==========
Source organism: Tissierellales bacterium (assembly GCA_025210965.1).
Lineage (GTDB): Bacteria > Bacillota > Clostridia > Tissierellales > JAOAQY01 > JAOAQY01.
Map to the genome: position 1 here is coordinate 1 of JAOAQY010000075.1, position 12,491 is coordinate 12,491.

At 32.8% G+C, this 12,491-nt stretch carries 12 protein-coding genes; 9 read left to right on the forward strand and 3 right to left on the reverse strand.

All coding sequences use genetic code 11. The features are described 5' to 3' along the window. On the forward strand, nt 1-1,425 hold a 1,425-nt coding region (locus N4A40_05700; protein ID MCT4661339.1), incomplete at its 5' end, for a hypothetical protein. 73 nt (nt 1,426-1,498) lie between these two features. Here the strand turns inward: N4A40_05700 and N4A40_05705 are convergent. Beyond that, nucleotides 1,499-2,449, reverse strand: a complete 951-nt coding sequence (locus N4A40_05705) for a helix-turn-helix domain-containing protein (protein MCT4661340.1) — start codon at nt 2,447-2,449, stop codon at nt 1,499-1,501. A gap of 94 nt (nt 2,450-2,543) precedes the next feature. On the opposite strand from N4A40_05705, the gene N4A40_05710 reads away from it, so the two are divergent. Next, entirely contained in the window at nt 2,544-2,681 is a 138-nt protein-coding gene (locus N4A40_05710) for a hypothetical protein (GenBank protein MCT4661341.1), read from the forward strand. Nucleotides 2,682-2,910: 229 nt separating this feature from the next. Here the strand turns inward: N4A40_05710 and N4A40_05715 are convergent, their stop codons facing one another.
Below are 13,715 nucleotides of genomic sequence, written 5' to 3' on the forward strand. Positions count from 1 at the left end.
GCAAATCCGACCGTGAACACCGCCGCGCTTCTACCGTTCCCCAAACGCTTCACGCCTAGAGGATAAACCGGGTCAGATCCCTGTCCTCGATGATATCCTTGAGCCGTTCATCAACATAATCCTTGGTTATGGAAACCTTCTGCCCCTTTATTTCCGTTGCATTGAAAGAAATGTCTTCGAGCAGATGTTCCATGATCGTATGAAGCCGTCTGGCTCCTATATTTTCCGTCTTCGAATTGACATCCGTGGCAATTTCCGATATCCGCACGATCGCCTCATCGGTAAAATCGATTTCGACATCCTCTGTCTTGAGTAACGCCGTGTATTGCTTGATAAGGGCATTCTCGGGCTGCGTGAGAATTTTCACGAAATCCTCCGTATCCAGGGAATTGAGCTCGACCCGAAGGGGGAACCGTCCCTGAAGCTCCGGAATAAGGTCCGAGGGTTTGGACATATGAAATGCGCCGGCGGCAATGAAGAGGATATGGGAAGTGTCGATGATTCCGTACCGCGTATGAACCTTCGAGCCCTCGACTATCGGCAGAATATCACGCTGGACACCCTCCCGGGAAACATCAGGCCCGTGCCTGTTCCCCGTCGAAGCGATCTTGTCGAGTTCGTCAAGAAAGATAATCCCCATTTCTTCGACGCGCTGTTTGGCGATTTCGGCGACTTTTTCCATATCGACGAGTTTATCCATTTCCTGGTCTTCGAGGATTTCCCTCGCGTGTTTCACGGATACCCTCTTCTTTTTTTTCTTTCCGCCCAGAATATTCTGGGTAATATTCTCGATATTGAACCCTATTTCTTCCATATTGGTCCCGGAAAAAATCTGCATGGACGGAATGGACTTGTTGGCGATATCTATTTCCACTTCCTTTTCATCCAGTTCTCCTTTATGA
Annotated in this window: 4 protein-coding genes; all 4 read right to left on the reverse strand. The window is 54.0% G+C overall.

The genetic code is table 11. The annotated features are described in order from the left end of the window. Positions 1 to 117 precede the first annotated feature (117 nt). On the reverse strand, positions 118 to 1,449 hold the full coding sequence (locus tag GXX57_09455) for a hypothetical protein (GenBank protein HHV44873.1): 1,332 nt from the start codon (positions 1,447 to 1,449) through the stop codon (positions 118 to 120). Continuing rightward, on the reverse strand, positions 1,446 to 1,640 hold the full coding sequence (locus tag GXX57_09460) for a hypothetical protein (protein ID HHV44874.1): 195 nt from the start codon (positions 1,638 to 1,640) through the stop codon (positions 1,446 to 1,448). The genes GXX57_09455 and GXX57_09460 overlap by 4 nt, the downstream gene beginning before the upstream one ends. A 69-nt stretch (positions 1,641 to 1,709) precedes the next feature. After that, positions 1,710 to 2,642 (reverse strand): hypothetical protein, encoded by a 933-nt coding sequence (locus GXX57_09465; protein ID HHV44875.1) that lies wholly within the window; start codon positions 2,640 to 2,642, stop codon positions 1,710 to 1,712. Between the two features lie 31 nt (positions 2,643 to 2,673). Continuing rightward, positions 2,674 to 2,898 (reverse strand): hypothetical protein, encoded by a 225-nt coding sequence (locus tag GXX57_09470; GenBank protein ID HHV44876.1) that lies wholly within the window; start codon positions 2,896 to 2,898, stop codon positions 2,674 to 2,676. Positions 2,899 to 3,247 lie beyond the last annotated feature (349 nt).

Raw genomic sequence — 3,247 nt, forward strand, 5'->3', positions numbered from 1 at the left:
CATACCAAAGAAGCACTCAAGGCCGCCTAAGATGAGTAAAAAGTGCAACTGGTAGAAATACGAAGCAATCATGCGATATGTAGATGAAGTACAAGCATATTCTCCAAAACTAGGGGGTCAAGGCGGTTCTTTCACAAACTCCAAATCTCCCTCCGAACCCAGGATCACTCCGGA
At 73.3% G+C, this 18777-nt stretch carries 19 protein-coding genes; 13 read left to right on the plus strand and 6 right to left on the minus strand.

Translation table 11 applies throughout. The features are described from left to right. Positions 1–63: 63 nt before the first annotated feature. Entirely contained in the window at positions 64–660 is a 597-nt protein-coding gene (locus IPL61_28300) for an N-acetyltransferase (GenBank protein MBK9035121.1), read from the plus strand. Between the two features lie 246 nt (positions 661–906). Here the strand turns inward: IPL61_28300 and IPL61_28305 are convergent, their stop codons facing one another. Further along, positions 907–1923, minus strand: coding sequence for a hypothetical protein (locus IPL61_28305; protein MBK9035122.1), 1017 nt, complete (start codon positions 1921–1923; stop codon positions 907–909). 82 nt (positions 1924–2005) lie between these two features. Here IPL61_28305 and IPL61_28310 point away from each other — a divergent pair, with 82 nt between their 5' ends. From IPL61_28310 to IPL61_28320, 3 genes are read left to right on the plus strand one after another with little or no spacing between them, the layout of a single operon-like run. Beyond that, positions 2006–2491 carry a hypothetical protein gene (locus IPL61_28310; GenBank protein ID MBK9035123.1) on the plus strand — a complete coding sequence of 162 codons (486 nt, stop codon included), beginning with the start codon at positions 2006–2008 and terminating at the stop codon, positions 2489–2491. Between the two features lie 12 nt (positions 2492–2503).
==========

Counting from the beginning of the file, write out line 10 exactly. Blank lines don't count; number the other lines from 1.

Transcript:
Raw genomic sequence — 3,247 nt, forward strand, 5'->3', positions numbered from 1 at the left: